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In a physical community, I've often wondered when it's crossing the line when calling out a specific user upon their behavior after general "warnings." I've personally never done it, but I was wondering about how ethical it is to do such a thing, and how to do it in a way that you don't embarrass them?

The scenario I'm talking about: During a meeting, a disruptive member consistently behaves in a way that disrupts the meeting and gets everyone off topic. I understand that they may not be purposely malicious, but it's still wasting everyone else's time. Another person mentions something hinting for that person to stop the malicious behavior, but he/she continues (no idea if it's intentional or not).

Is there any graceful way to give them a stern warning without throwing them under the bus in front of everyone else? Waiting until the end of the meeting is ideal, but there is often not that luxury to wait for the end of a long meeting.

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You are talking about a situation where the problem behavior happens in public and during the meeting. So you risk embarrassment with the reprimand, but not by revealing the problem behavior -- everybody affected already knows that.

The progression I have seen, and try to follow if I'm the one conducting the meeting, is:

  • First occurrence: steer the conversation back to the agenda/topic but don't otherwise say anything. (Forgive a one-time occurrence without comment.)

  • Second occurrence: say something like "we have a lot to cover tonight, so let's please try to focus on the agenda and on not repeating things that others have already said". (My congregation board meetings tend to see long-winded "me too" comments from people who want to say something; this latter part is about that.) This is the general warning that you mention in the question.

  • If there are any breaks in the meeting where you can talk with the person quietly, it's worth taking him aside and asking for his help to keep the meeting on track. Getting a well-timed break like that is pretty unlikely, but if you do get one, try to use it.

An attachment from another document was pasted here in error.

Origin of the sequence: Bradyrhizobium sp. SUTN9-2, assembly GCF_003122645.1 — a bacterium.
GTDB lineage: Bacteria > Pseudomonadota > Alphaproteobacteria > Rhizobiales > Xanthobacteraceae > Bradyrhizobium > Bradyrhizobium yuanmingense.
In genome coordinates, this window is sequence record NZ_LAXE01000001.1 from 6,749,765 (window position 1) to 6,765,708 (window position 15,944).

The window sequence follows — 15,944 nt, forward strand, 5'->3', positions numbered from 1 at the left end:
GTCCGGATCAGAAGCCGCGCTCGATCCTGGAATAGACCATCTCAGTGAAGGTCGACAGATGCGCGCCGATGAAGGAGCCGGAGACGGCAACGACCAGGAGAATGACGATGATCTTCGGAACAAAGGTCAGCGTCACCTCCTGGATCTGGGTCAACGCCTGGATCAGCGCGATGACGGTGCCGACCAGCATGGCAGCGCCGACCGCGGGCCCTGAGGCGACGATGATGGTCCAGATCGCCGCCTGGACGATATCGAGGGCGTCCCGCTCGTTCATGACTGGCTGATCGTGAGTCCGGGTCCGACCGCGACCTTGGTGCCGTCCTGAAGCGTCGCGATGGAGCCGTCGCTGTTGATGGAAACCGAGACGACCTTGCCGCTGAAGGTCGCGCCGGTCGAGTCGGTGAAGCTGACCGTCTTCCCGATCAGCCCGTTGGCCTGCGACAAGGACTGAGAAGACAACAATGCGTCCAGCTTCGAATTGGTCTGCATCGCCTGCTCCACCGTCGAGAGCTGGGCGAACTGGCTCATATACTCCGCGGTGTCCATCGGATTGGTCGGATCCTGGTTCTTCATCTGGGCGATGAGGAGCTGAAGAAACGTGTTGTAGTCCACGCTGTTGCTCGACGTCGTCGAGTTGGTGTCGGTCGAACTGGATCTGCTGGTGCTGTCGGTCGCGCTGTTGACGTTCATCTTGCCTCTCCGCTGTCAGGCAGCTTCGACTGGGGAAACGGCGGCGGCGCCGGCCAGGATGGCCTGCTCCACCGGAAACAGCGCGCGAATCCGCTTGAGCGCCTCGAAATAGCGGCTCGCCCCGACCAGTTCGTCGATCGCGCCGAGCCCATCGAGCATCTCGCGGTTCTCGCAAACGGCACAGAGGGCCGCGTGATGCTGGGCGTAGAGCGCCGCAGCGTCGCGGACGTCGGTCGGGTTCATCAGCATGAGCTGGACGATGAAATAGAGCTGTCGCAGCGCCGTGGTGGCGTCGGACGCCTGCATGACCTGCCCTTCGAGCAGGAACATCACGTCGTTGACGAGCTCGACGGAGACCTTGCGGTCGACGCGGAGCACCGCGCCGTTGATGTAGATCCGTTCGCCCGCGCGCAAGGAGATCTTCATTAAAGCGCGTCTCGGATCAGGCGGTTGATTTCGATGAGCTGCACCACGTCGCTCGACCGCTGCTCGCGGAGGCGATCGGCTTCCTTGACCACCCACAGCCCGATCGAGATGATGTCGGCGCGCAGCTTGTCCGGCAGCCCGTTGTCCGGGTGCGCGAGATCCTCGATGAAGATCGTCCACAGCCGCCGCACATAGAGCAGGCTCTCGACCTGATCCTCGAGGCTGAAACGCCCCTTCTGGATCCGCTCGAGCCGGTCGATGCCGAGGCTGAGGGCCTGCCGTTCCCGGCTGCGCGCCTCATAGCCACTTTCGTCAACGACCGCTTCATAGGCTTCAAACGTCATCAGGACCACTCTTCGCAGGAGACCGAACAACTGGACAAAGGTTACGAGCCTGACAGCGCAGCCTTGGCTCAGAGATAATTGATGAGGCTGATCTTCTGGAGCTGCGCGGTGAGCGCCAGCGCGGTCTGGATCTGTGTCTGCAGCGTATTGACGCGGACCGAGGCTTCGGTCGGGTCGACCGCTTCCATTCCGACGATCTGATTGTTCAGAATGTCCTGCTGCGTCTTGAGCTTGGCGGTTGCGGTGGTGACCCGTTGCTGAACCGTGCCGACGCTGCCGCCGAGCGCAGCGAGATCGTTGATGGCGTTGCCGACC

• Third occurrence: at this point the person is either oblivious or intentional. General comments didn't work, so you don't have much choice -- you have to address him. There are two cases here:

    • If the stuff he wants to talk about would be appropriate in another context but not now, you can say something like "Bob, thanks for bringing that up, but that's a separate conversation. {Let's table that | Let's put it on the agenda for our next meeting | Please talk with me after the meeting so we can follow up}." Usually this works (the person didn't mean to be disruptive); if it doesn't, this is the point where the person running the meeting needs to be firm. (If nobody's running the meeting, that's a problem.)

    • If the stuff he wants to talk about isn't appropriate (e.g. you're trying to have a staff meeting and somebody wants to talk international politics), you have to say something like "Bob, this isn't the right place to discuss that; please stop". If he protests you may need to repeat this. Once or twice I've seen the person running the meeting call for a break at this point and take the person aside; you have to weigh the disruption to the whole group of the ongoing interruptions versus the awkwardness of doing this.

That all works if you're the person running the meeting. What if you're just another attendee?

I find myself in this situation a lot (a class I'm in has a disruptive member with, apparently, no "I'm bothering people" sensors). I try to let the person in charge handle it; it's no fun to be running a meeting while several other people try to simultaneously "help" you with stuff like this. If the person in charge isn't doing anything about it and you can't ignore it, all you can probably do is to try to use your own participation to steer the discussion back to where you wanted it to go. If there's a break you can try to talk with the leader privately.

And what if there is nobody in charge -- it's a meeting among peers, with no clear leader? Consensus-driven meeting management is hard. You can use the "let's table this" / "let's talk about this more at our next meeting" approach; if others feel the way you do, they'll probably support you in that. Most people in any community won't speak up on their own but many will say "yeah, what he said" if you give them something to respond to, so focus on making your proposal.

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